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Josef Krebs Posted: Apr 10, 2012 0 comments

More modest and thoughtful than action-packed, John le Carré’s 1974 spy-novel classic Tinker Tailor Soldier Spy is a spook story filled with civil servants (not double-0 operatives) in a world where little happens beyond talk, but the stakes riding on those conversations are supremely high.

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David Vaughn Posted: Mar 30, 2012 0 comments

September 11, 2001, is a day that I doubt anyone in the world will ever forget. For young Oskar, it was the day he lost his best friend—his dad. Based on the bestseller by Jonathan Safran Foer, Extremely Loud & Incredibly Close is an emotional rollercoaster about a preteen trying to cope with the loss of his father in his own unique way. I enjoyed the film a lot and was especially impressed with the AVC video encode with its outstanding level of detail and rich color saturation. The enveloping DTS-HD MA 5.1 soundtrack is no slouch either and features crisp dialog and pinpoint imaging.
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David Vaughn Posted: Mar 23, 2012 0 comments

Director Paul W.S. Anderson isn't what you would call an A-list talent and he stoops to an all-time low with The Three Musketeers. The classic novel from Alexandre Dumas is butchered beyond believe with horrendous dialog, wooden acting, and some of the most mind-numbing suspension of belief ever witnessed in cinema (a 17th century airship battle—really?). While the 3D is a serviceable effort, the 2D encode is so good you'll want to put the glasses away and relish some of the most amazing detail you've ever seen from a Blu-ray. Not to be outshined is the outstanding DTS-HD MA 5.1 soundtrack that features pinpoint discrete effects and jaw-dropping imaging. If you're looking for some eye and ear candy to demo your system then this would be a great addition to your library.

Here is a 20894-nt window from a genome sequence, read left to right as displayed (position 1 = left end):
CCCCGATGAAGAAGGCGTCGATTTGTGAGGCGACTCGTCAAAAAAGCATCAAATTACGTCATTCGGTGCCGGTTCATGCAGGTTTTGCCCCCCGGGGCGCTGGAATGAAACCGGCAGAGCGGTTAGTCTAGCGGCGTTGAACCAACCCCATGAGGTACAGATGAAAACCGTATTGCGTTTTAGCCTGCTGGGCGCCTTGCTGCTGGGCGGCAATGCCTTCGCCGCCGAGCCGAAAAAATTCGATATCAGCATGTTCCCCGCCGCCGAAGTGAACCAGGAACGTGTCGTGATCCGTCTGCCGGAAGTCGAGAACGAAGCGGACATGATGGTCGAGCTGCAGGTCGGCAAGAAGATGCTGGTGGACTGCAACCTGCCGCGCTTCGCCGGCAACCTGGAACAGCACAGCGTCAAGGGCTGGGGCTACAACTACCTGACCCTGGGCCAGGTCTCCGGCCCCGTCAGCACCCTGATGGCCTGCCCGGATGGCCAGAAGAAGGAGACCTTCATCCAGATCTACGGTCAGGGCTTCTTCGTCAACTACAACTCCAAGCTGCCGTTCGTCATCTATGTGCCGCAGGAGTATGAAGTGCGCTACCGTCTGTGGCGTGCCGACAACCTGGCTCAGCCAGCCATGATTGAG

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David Vaughn Posted: Mar 20, 2012 1 comments

As a product of the Muppets generation I had high hopes for their return to the silver screen and eventually Blu-ray, but color me very disappointed. While the technical aspects of the Blu-ray are pure reference-quality with amazing detail, vibrant colors, and enveloping surround sound, the script leaves a lot to be desired with uninspiring human characters, a paint by numbers script, and middling musical numbers—and no, I don't think "Man or Muppet" should have won the Oscar. My kids have generally liked the Muppet productions but were just as disappointed in this one as I was, but at least it looked and sounded great and is a worthy candidate for showing off your gear.